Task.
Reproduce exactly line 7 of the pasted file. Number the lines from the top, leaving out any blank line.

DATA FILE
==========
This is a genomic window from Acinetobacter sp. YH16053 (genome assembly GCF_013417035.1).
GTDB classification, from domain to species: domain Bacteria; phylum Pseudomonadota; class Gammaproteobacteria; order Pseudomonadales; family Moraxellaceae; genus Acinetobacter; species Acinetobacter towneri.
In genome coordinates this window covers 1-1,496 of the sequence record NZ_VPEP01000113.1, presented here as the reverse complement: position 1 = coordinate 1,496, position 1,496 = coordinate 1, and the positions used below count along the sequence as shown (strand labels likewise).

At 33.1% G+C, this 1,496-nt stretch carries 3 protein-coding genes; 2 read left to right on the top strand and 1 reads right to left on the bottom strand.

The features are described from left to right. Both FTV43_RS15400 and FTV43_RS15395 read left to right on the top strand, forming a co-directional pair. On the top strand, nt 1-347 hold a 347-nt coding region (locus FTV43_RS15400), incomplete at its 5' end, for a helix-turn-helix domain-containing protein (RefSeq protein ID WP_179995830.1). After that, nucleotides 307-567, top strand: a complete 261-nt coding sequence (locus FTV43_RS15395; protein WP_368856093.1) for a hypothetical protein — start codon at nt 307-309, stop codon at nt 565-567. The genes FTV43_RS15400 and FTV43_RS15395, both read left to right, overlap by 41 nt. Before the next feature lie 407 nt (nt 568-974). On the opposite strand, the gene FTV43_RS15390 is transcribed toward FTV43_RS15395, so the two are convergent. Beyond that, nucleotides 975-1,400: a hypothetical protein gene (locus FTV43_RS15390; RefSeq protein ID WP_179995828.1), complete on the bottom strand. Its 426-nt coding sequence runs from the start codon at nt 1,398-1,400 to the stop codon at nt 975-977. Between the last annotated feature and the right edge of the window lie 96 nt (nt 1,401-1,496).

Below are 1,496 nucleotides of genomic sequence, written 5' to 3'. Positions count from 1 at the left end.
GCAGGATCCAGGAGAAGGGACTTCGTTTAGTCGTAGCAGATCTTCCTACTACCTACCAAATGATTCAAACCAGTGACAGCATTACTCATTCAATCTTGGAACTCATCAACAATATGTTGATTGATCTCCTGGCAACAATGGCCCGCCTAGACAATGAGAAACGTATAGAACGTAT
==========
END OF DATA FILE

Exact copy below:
GCAGGATCCAGGAGAAGGGACTTCGTTTAGTCGTAGCAGATCTTCCTACTACCTACCAAATGATTCAAACCAGTGACAGCATTACTCATTCAATCTTGGAACTCATCAACAATATGTTGATTGATCTCCTGGCAACAATGGCCCGCCTAGACAATGAGAAACGTATAGAACGTAT